HUNDREDS of metres beneath the surface of the ocean, sometimes all that Able Seaman Daniel Ponsford can hear is the ''clicking'' of the shrimps.
Other times, all he gets through his headphones are the raucous squeals of pods of excitable dolphins that are attracted to his boat, one of the much-maligned Collins-class submarines, HMAS Dechaineux.
''They make these really high-pitched squeaks and screams, actually they get pretty annoying after about six hours,'' he says.
Able Seaman Ponsford, a 21-year-old from Rockingham in Western Australia, is just one of a team of acoustic warfare analysts, or sonar operators, aboard the Dechaineux.
He told The Age his stories during a day on the Dechaineux, one of Australia's six Collins-class subs.
''You hear whales and dolphins and shrimp - their click-clicking through the water - you get to know all the sounds and they become second nature to you,'' he says.
A sonar operator quickly learns to differentiate the ''biologics'' - sealife - from ''contacts'' or other vessels.
They can also recognise the sound of rain on the water's surface and even the ''sound'' of the shore.
''Land mass actually sounds unique … dolphins, whale and shrimp, they become the largest sounds in the ocean, and you generally hear them in a mixed frenzy, and biologics actually enjoy hanging around vessels,'' AS Ponsford says.
''So you hear a bunch of biologics, and then you'll get a contact suddenly emerge out of them, because all that bio is louder than the ship. Then some days you'll just hear nothing, just an eerie silence.''
Unfortunately, the Collins class subs are better known for reasons other than an association with sea life. They are infamous for their problems - including early engineering and design faults as well as continuing maintenance issues. And reports say they continue to suffer from a series of ''designed-in'' problems.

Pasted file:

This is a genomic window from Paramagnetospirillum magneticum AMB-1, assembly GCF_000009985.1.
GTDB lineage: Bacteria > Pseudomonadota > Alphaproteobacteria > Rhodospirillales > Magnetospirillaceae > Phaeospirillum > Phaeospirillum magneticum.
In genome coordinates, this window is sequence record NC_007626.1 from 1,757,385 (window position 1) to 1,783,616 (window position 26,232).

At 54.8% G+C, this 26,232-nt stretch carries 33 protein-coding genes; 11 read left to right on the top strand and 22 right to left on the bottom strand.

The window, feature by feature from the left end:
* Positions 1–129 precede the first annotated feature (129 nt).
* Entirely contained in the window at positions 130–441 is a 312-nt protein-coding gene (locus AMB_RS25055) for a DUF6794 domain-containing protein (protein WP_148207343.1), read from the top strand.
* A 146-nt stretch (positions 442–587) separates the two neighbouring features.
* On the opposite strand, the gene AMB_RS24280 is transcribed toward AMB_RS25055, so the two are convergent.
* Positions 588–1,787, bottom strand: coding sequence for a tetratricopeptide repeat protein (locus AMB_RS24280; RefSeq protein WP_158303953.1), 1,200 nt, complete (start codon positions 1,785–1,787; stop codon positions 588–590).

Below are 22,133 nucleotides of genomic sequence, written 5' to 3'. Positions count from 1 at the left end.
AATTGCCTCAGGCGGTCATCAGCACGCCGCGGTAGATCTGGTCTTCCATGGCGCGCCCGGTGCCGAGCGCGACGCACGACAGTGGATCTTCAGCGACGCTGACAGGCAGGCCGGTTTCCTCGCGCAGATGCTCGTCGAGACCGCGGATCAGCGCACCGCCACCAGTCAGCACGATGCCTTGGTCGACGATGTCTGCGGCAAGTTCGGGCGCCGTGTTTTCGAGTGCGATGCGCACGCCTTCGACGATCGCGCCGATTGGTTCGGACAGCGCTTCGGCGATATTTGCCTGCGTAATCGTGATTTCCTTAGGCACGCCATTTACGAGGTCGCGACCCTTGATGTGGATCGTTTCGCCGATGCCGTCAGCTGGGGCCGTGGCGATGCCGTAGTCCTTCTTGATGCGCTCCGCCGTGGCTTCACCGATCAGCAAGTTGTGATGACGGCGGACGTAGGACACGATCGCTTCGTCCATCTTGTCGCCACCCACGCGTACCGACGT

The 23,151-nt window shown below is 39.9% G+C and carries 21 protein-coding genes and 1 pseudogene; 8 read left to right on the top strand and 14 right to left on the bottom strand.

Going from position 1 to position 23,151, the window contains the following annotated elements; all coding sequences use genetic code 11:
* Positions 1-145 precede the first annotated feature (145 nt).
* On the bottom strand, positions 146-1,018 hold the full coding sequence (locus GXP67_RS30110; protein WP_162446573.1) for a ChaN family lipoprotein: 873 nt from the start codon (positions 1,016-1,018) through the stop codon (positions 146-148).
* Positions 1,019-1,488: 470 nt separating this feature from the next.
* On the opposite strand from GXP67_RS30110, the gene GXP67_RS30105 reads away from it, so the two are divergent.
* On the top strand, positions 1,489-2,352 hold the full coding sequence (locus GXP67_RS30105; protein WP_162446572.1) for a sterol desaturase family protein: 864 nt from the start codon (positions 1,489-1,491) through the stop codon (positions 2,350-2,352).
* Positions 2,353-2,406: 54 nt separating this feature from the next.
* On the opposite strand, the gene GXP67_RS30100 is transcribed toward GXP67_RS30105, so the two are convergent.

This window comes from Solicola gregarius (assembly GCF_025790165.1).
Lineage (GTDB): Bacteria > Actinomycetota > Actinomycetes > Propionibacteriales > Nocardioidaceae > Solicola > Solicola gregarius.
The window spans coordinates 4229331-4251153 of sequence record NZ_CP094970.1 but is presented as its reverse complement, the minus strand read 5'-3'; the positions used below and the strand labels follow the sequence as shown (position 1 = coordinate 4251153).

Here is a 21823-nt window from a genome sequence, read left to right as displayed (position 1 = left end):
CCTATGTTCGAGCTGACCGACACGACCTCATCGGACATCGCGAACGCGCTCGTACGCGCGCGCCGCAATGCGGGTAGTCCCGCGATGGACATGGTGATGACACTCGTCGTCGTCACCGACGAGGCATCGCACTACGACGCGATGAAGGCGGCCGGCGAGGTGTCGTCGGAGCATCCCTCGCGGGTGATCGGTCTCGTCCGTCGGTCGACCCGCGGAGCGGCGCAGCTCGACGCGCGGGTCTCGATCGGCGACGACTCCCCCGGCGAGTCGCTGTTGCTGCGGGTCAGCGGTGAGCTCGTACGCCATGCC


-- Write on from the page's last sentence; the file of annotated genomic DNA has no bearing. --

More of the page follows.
While most of the problems that originally caused all the negative publicity - a failing combat system, excessive noise, engine breakdowns - have been remedied, problems still exist.
But on this trip the captain, Commander Jason ''J. J.'' Cupples, quickly demonstrates that the 3000-plus-tonne boat is capable and surprisingly agile.
Only minutes after it submerges, he takes it through a series of manoeuvres he calls ''the angles and dangles''.
First the ship noses down and moves swiftly towards the sea floor, then he steers it sharply to starboard, rolling on its axis.
Then he pulls it towards the surface and powers up, leaving him and his crew tilted forward at a strange-looking angle.
Next is a torpedo-firing exercise, using a group of hapless fishing trawlers floating above as prey. Air is sucked from the interior of the submarine, providing a palpable feeling of constriction, and water is fired from one of the torpedo shafts in a simulated attack.
Afterwards the sub breaches the waves and begins a cautious return voyage to HMAS Creswell.
After the demonstration of its capabilities, it begins a week-long journey around Australia's south coast to return to the Garden Island naval base in Western Australia.
The boat will remain under the waves - ''deep'', as they call it - for the entire week.
The return to the surface can often be confronting, according to Leading Seaman Andrew Edwards.
''You come back up to the surface and you turn your phone back on and you get your message bank, it's always interesting.
''[Either] you've won Lotto or your wife's left you.''